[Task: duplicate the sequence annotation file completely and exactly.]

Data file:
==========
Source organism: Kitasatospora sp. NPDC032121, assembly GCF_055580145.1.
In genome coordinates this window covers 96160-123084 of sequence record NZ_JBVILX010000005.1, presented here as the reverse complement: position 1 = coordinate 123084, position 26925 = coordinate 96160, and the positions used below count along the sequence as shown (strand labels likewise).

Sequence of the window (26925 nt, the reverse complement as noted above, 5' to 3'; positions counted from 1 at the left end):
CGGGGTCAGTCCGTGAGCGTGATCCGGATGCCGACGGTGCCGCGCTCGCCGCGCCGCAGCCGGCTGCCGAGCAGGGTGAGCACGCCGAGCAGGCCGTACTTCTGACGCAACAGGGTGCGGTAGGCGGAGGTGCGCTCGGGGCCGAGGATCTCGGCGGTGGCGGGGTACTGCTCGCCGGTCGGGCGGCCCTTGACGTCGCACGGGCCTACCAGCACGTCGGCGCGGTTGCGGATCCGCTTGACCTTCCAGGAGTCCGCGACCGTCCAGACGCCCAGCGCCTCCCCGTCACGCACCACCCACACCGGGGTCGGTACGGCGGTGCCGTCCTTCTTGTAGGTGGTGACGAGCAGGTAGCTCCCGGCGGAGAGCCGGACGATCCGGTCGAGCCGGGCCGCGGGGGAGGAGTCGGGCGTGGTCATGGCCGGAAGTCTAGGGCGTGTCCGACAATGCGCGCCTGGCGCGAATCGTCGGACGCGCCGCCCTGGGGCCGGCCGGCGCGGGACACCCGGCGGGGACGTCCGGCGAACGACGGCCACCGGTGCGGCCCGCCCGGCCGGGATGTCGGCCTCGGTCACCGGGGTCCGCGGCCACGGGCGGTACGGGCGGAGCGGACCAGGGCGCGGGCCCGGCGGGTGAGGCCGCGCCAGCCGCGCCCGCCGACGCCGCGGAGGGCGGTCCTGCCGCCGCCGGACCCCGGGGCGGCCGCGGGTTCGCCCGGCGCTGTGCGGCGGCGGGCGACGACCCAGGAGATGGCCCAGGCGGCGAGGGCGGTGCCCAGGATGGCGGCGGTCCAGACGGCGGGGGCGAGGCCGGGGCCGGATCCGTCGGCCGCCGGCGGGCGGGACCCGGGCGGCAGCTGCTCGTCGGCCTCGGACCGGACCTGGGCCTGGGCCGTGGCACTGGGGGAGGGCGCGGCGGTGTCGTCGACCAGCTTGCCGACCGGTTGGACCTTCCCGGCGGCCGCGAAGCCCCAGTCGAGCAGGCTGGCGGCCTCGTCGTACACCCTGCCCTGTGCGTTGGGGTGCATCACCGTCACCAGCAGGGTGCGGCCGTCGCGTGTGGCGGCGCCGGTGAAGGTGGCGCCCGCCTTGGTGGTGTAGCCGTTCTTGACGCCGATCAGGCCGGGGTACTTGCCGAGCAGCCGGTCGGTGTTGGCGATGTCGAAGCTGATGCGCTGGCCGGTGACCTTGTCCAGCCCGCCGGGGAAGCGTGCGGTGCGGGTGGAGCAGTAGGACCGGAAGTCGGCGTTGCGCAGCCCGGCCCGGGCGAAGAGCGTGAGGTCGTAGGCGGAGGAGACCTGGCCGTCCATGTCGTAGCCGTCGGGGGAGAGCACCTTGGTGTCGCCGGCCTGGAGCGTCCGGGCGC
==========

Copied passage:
Source organism: Kitasatospora sp. NPDC032121, assembly GCF_055580145.1.
In genome coordinates this window covers 96160-123084 of sequence record NZ_JBVILX010000005.1, presented here as the reverse complement: position 1 = coordinate 123084, position 26925 = coordinate 96160, and the positions used below count along the sequence as shown (strand labels likewise).

Sequence of the window (26925 nt, the reverse complement as noted above, 5' to 3'; positions counted from 1 at the left end):
CGGGGTCAGTCCGTGAGCGTGATCCGGATGCCGACGGTGCCGCGCTCGCCGCGCCGCAGCCGGCTGCCGAGCAGGGTGAGCACGCCGAGCAGGCCGTACTTCTGACGCAACAGGGTGCGGTAGGCGGAGGTGCGCTCGGGGCCGAGGATCTCGGCGGTGGCGGGGTACTGCTCGCCGGTCGGGCGGCCCTTGACGTCGCACGGGCCTACCAGCACGTCGGCGCGGTTGCGGATCCGCTTGACCTTCCAGGAGTCCGCGACCGTCCAGACGCCCAGCGCCTCCCCGTCACGCACCACCCACACCGGGGTCGGTACGGCGGTGCCGTCCTTCTTGTAGGTGGTGACGAGCAGGTAGCTCCCGGCGGAGAGCCGGACGATCCGGTCGAGCCGGGCCGCGGGGGAGGAGTCGGGCGTGGTCATGGCCGGAAGTCTAGGGCGTGTCCGACAATGCGCGCCTGGCGCGAATCGTCGGACGCGCCGCCCTGGGGCCGGCCGGCGCGGGACACCCGGCGGGGACGTCCGGCGAACGACGGCCACCGGTGCGGCCCGCCCGGCCGGGATGTCGGCCTCGGTCACCGGGGTCCGCGGCCACGGGCGGTACGGGCGGAGCGGACCAGGGCGCGGGCCCGGCGGGTGAGGCCGCGCCAGCCGCGCCCGCCGACGCCGCGGAGGGCGGTCCTGCCGCCGCCGGACCCCGGGGCGGCCGCGGGTTCGCCCGGCGCTGTGCGGCGGCGGGCGACGACCCAGGAGATGGCCCAGGCGGCGAGGGCGGTGCCCAGGATGGCGGCGGTCCAGACGGCGGGGGCGAGGCCGGGGCCGGATCCGTCGGCCGCCGGCGGGCGGGACCCGGGCGGCAGCTGCTCGTCGGCCTCGGACCGGACCTGGGCCTGGGCCGTGGCACTGGGGGAGGGCGCGGCGGTGTCGTCGACCAGCTTGCCGACCGGTTGGACCTTCCCGGCGGCCGCGAAGCCCCAGTCGAGCAGGCTGGCGGCCTCGTCGTACACCCTGCCCTGTGCGTTGGGGTGCATCACCGTCACCAGCAGGGTGCGGCCGTCGCGTGTGGCGGCGCCGGTGAAGGTGGCGCCCGCCTTGGTGGTGTAGCCGTTCTTGACGCCGATCAGGCCGGGGTACTTGCCGAGCAGCCGGTCGGTGTTGGCGATGTCGAAGCTGATGCGCTGGCCGGTGACCTTGTCCAGCCCGCCGGGGAAGCGTGCGGTGCGGGTGGAGCAGTAGGACCGGAAGTCGGCGTTGCGCAGCCCGGCCCGGGCGAAGAGCGTGAGGTCGTAGGCGGAGGAGACCTGGCCGTCCATGTCGTAGCCGTCGGGGGAGAGCACCTTGGTGTCGCCGGCCTGGAGCGTCCGGGCGC